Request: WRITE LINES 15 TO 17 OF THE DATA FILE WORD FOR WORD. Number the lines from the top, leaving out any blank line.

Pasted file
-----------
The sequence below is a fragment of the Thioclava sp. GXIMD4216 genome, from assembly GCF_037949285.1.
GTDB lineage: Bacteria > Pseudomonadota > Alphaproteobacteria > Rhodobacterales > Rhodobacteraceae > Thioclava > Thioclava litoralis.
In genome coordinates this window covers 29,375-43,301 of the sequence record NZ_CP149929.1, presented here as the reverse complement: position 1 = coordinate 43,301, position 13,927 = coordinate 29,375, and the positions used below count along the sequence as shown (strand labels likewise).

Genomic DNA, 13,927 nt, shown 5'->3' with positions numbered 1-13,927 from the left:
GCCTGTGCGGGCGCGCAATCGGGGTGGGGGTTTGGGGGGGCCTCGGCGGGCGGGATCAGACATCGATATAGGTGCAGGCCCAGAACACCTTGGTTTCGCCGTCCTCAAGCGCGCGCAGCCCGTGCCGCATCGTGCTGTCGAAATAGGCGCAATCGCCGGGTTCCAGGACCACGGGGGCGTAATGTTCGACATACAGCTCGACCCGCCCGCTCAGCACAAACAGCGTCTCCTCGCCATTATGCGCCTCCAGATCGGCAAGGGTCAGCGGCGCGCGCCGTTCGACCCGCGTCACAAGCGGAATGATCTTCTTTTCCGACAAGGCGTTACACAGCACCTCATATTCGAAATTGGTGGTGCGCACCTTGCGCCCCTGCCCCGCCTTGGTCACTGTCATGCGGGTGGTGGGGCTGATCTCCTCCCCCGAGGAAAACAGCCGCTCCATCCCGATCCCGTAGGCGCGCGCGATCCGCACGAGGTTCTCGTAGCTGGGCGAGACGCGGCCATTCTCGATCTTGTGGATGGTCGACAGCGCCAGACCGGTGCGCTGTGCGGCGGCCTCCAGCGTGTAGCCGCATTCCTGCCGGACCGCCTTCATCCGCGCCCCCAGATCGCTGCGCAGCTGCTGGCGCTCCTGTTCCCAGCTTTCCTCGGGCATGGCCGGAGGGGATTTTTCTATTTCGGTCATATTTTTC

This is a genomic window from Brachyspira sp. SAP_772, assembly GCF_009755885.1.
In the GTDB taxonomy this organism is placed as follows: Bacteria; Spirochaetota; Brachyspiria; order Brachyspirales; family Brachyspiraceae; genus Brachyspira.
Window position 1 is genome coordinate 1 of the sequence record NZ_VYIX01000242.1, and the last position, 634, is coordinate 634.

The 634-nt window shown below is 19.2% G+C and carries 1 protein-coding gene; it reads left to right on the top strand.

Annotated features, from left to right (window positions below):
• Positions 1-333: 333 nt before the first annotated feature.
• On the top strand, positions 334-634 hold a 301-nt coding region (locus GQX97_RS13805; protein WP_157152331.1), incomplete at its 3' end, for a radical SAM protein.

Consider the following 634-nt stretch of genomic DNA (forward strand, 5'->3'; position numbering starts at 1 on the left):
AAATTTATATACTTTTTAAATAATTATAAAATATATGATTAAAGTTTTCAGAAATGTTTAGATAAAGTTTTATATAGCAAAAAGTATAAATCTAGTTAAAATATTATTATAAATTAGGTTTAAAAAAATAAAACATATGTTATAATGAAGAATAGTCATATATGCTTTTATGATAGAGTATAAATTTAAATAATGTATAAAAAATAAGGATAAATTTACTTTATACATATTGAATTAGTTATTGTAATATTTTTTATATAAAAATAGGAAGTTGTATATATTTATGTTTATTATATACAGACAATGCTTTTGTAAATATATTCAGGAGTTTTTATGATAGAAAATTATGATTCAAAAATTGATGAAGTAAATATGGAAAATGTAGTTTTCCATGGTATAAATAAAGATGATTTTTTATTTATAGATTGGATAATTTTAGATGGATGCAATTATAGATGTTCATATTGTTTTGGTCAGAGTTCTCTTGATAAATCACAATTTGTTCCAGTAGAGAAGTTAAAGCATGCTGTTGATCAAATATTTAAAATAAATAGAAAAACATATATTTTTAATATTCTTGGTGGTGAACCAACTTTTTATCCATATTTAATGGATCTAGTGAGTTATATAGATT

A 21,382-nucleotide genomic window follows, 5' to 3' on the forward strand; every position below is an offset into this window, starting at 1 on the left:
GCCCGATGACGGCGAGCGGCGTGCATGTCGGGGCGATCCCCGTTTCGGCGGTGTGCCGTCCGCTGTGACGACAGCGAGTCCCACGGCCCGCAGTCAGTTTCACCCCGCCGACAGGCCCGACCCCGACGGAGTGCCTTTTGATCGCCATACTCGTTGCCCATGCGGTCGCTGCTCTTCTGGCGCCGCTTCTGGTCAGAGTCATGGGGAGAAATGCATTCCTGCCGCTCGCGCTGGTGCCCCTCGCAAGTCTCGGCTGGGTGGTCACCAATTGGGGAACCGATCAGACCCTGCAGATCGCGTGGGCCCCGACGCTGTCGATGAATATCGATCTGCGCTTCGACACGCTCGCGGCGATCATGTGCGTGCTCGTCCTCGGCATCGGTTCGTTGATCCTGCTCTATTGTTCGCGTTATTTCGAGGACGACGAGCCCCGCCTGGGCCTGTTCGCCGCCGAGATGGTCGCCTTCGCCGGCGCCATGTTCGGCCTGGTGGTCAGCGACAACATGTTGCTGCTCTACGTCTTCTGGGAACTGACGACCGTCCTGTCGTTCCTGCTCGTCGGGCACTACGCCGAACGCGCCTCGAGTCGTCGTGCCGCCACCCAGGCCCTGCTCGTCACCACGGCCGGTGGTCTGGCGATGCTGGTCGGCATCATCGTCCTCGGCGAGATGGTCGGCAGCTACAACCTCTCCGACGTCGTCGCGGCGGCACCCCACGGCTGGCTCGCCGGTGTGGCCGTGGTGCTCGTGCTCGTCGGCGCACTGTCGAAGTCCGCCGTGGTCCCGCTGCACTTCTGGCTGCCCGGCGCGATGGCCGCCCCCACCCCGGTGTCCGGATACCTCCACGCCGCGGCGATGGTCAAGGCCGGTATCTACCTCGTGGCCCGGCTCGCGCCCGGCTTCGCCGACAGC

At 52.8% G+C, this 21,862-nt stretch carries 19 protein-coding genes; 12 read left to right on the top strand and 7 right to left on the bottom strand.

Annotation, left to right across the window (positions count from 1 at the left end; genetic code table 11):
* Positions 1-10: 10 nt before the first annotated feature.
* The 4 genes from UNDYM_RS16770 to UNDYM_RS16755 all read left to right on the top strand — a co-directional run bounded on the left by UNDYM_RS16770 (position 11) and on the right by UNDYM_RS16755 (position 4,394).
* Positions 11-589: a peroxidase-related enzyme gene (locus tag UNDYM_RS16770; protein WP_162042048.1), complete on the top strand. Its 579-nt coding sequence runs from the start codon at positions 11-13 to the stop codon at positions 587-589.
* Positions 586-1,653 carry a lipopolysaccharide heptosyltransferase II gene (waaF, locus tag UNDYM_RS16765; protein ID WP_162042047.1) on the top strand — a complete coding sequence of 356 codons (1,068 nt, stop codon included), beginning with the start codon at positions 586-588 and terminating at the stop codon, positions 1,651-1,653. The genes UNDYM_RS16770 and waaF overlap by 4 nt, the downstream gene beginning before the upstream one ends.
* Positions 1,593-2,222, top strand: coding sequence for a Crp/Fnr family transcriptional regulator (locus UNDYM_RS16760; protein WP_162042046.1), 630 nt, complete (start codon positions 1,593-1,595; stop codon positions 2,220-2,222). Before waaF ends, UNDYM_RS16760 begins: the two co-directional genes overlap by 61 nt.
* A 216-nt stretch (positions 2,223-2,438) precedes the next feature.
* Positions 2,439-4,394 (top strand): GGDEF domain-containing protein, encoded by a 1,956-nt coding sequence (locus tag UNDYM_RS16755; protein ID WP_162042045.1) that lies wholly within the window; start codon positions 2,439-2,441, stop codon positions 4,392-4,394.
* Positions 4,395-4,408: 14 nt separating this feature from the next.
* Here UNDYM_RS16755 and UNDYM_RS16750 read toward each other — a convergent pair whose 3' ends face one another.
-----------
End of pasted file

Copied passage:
A 21,382-nucleotide genomic window follows, 5' to 3' on the forward strand; every position below is an offset into this window, starting at 1 on the left:
GCCCGATGACGGCGAGCGGCGTGCATGTCGGGGCGATCCCCGTTTCGGCGGTGTGCCGTCCGCTGTGACGACAGCGAGTCCCACGGCCCGCAGTCAGTTTCACCCCGCCGACAGGCCCGACCCCGACGGAGTGCCTTTTGATCGCCATACTCGTTGCCCATGCGGTCGCTGCTCTTCTGGCGCCGCTTCTGGTCAGAGTCATGGGGAGAAATGCATTCCTGCCGCTCGCGCTGGTGCCCCTCGCAAGTCTCGGCTGGGTGGTCACCAATTGGGGAACCGATCAGACCCTGCAGATCGCGTGGGCCCCGACGCTGTCGATGAATATCGATCTGCGCTTCGACACGCTCGCGGCGATCATGTGCGTGCTCGTCCTCGGCATCGGTTCGTTGATCCTGCTCTATTGTTCGCGTTATTTCGAGGACGACGAGCCCCGCCTGGGCCTGTTCGCCGCCGAGATGGTCGCCTTCGCCGGCGCCATGTTCGGCCTGGTGGTCAGCGACAACATGTTGCTGCTCTACGTCTTCTGGGAACTGACGACCGTCCTGTCGTTCCTGCTCGTCGGGCACTACGCCGAACGCGCCTCGAGTCGTCGTGCCGCCACCCAGGCCCTGCTCGTCACCACGGCCGGTGGTCTGGCGATGCTGGTCGGCATCATCGTCCTCGGCGAGATGGTCGGCAGCTACAACCTCTCCGACGTCGTCGCGGCGGCACCCCACGGCTGGCTCGCCGGTGTGGCCGTGGTGCTCGTGCTCGTCGGCGCACTGTCGAAGTCCGCCGTGGTCCCGCTGCACTTCTGGCTGCCCGGCGCGATGGCCGCCCCCACCCCGGTGTCCGGATACCTCCACGCCGCGGCGATGGTCAAGGCCGGTATCTACCTCGTGGCCCGGCTCGCGCCCGGCTTCGCCGACAGC

At 52.8% G+C, this 21,862-nt stretch carries 19 protein-coding genes; 12 read left to right on the top strand and 7 right to left on the bottom strand.